Imagine that there is a market for a fast food restaurant on my block but zoning regulations do not permit it. Imagine under these proposals that I am denied my right to build a drive through burger joint on my property outside your living room and that the franchiser would have paid me $50,000 to build it. I am turned down and then am able to collect $50,000 in compensation from the county. The franchiser then offers his proposal to the couple across the street. The city rejects their variance as well. The taxpayers fork up another $50,000.

You see the logic. The same "loss" can be suffered time and time again although the market would have supported only one such drive through window. The only end to this hemorrhage of public dollars? Build one neon restaurant on every block with the profits flowing to the greediest neighbor or the one who most dislikes his neighbors.

The property rights radicals would dispose of our national parks because government owns too much land already. But they would require government to purchase any land which was infused with the public trust, any land which served the needs of community. Because that is a public good which must be purchased by the public -- even if the same public has never sold this public trust in the first place.

Let us look at some other property rights which the new politics has found to defend. The League of Private Property Owners, headquartered in Battleground, Washington, the Center of the new politics, published a Congressional voting Chart for 1993-1994. Here are direct quotes about some of the legislation that they identified as protecting or threatening private property rights:

None of these votes relates to government regulation of land owned by private individuals -- all relate to the special rights of private individuals to access to public resources and publicly owned lands by virtue of their status as landowners or commodity exploiters.

The takings movement has also argued that landowners on Fire Island, New York, have a property right to subsidized federal flood insurance because such insurance increases the value of their property.

But while the advocates of the new politics find property rights almost everywhere (particularly on public land), they simultaneously assert that private property and community collide only rarely. Recently, the Supreme Court ruled that the Endangered Species Act protects a bald eagle's nest before the egg is laid as well as after it hatches. Habitat is protected, said the Justices. There were three dissenters, who lamented that under the decision property could be "conscripted for a national zoological purpose."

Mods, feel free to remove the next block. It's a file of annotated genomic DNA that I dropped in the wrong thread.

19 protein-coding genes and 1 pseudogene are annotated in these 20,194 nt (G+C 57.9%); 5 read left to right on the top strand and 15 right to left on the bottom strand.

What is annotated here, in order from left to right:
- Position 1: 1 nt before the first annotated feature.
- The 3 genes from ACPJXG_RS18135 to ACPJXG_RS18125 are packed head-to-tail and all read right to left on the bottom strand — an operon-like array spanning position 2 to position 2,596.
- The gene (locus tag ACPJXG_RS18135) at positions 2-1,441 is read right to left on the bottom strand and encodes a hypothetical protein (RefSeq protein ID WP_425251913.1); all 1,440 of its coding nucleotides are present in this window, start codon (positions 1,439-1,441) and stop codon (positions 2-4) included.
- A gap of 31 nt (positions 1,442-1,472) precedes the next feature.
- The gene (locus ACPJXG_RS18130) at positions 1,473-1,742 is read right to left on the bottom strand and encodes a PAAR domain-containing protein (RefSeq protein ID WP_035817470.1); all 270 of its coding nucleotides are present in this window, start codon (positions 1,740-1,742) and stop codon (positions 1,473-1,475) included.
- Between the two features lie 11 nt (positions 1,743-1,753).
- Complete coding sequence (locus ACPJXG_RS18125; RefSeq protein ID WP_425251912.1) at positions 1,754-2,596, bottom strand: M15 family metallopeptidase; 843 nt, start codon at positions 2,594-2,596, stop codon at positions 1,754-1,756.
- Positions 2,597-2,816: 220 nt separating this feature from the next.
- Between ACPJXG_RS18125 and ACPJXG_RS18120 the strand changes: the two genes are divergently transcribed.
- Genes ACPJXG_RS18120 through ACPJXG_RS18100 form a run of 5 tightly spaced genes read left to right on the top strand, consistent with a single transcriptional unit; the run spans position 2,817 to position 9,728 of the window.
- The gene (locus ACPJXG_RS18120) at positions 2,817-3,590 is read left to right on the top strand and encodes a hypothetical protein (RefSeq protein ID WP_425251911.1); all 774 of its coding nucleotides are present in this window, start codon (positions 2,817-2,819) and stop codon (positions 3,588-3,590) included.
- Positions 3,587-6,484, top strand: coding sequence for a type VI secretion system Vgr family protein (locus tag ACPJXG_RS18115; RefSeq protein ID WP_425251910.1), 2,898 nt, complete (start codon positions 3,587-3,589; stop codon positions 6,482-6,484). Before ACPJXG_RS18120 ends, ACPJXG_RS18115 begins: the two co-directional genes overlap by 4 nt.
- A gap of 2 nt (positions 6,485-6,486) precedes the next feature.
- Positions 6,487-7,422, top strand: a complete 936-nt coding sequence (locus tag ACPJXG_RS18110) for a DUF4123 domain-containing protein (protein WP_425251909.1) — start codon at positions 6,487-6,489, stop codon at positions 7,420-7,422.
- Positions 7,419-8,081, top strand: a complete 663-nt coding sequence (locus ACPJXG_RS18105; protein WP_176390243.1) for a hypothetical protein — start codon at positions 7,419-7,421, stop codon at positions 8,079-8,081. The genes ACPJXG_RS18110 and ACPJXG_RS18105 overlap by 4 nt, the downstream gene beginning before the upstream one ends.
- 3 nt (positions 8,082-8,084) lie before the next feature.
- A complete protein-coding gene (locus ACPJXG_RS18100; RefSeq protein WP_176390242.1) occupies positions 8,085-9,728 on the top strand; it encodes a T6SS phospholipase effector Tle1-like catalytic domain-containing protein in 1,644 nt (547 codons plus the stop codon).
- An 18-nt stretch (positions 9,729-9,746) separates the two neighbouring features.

Implicit in the dissent in the entire rhythm of this new politics is the idea that most land serves private purposes only, that only an occasional landowner is called upon to redeem the public trust, and that this summons thus constitutes an arbitrary and unjust appropriation. This might have been true when several million Native Americans lived upon this continent as hunter gatherers limited by numbers and technique, unable to go beyond the early extinction of the mammoth and saber tooth, to destroy the land itself. But 300 million Americans driving Ford Broncos eating at McDonalds and aspiring to a modest approximation of O. J. Simpson's house, must pay the price of their wealth and their numbers. They cannot live as unconstrained as frontier Americans. Power has its price, affluence its responsibilities. We cannot live alone. We are part of communities even if we do not much like them.

And land is the blood and bone of community. In different ways every owner must expect restrictions if that blood and bone is not to be severed and drained and splintered way. Every parcel is imbued with some part of the public trust. Every land owner must at some moment acknowledge that no man, and no lot, is an island.

At this moment you may wonder whether I exaggerate. Is this new politics real? Is it serious? Does it sit upon the tattered edges of our society or in the seats of power?

Here are some quotations: